"A clear response to the unacceptable decision to expel a Swedish diplomat".
This is how Sweden's Foreign Minister Ann Linde describes the decision to send home a Russian diplomat in the high-profile dust between Moscow and three EU countries.
Sweden "strongly rejects Russia's unfounded allegations" that the Swedish diplomat participated in protests in support of the imprisoned opposition politician Alexei Navalny.
- When something like this happens, you have to act quickly and forcefully, Linde states in Rapport's evening broadcast.
A hidden message
From Linde's statements, one could easily get the impression that Sweden's move for the Russian part is an evenly heavy back cake, proportional to the nose-burning Russia invited by the Swedish Foreign Ministry.
For Sweden, it is of course also important to mark where it is believed that Russia gives a false picture of the situation.
You do what you have to do.
But it does not take an avid Kremlinologist to see what Russia, unlike Sweden, has to gain from the mine.
Something more valuable than the consequences of a diplomatic quarrel: the chance to try to link government-critical protests to foreign powers.
"Dog Whistling", as it is called when one's real message is between the lines but is clearly written for the intended recipient, in this case a domestic audience.
Motley political background
Alexei Navalny is first and foremost relevant in Russia through his revelations about the elite's enormous corruption.
But he is also a politician with a motley political past.
There is both market liberalism and nationalism and accusations of racism.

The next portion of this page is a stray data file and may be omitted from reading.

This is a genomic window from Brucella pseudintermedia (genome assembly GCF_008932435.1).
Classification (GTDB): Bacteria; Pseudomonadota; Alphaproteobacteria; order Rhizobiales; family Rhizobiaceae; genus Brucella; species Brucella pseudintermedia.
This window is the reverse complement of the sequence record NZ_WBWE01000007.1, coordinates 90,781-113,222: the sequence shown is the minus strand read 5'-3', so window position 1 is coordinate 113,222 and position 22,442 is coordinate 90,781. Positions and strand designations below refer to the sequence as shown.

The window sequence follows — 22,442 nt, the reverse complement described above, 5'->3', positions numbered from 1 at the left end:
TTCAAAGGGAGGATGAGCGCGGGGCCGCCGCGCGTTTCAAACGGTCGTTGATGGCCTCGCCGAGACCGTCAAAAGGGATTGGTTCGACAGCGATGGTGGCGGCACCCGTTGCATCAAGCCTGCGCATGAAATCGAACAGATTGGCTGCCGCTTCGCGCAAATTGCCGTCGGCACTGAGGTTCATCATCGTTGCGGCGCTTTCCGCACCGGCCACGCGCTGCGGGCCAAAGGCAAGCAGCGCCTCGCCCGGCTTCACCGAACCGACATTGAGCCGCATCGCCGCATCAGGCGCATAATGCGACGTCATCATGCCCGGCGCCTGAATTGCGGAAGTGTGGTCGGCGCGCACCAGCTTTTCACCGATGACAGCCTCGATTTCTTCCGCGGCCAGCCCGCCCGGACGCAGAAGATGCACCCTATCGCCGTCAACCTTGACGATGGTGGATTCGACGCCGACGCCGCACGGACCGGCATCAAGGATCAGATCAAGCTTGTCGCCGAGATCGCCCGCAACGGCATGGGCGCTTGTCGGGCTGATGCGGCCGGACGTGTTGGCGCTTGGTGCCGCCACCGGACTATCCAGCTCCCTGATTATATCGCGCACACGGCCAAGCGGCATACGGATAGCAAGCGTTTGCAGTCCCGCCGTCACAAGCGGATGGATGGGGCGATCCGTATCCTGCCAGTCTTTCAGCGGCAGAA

Especially the latter, Russian state media have previously highlighted when the drama of reality has made it impossible to silence Navalny.
However, it has not bitten any further, according to Russian experts, perhaps because xenophobia is still so widespread in Russia.
Instead, they have moved on to a more successful strategy: to portray Navalny and his followers as lackeys to foreign powers - traitors.
To put that picture, state media regularly report leaked or surreptitious meetings between Navalny and foreign diplomats.
For example, Ann Linde's predecessor, the "openly Russophobic Carl Bildt", who himself recently commented on the matter at the Foreign Office.
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Hear former Foreign Minister Carl Bildt talk about when his meeting with the Russian opposition politician Alexei Navalny was secretly filmed.
That it is in fact foreign powers that are behind demonstrations in Russia is in itself a well-known accusation.
In 2011, Vladimir Putin accused US Secretary of State Hillary Clinton of personally sending signs to "certain actors in our country" and of calling for protests.
Against this background, it is easy to imagine that the real purpose of expelling the EU diplomats has less to do with what they actually did at that protest in St. Petersburg, than what is suggested by throwing them out.
Of course, diplomacy is not always a zero-sum game, or some kind of sport where you can designate clear "winners" and "losers".
But the fact that formally equivalent diplomats are thrown out of each country is - put in the larger perspective - this time a relatively cheaper price for Russia.